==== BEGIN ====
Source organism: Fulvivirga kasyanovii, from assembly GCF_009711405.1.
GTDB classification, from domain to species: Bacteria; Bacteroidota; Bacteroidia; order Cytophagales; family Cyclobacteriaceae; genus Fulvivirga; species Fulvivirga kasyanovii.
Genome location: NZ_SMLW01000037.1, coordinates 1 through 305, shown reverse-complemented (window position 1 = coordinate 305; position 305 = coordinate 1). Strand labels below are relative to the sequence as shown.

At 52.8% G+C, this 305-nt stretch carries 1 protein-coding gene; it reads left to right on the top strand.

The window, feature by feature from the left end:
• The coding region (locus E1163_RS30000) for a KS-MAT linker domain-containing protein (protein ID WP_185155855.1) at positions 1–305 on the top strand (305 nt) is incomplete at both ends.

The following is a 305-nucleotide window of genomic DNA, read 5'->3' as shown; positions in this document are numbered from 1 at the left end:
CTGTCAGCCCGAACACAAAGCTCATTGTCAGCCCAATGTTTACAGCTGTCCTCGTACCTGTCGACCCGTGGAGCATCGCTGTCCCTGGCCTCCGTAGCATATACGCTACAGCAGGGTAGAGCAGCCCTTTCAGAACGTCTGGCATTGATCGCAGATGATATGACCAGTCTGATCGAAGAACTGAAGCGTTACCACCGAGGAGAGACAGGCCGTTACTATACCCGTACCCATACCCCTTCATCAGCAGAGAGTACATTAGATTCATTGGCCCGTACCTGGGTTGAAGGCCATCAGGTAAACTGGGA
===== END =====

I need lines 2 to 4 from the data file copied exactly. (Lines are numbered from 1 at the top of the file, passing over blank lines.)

GTDB classification, from domain to species: Bacteria; Bacteroidota; Bacteroidia; order Cytophagales; family Cyclobacteriaceae; genus Fulvivirga; species Fulvivirga kasyanovii.
Genome location: NZ_SMLW01000037.1, coordinates 1 through 305, shown reverse-complemented (window position 1 = coordinate 305; position 305 = coordinate 1). Strand labels below are relative to the sequence as shown.

At 52.8% G+C, this 305-nt stretch carries 1 protein-coding gene; it reads left to right on the top strand.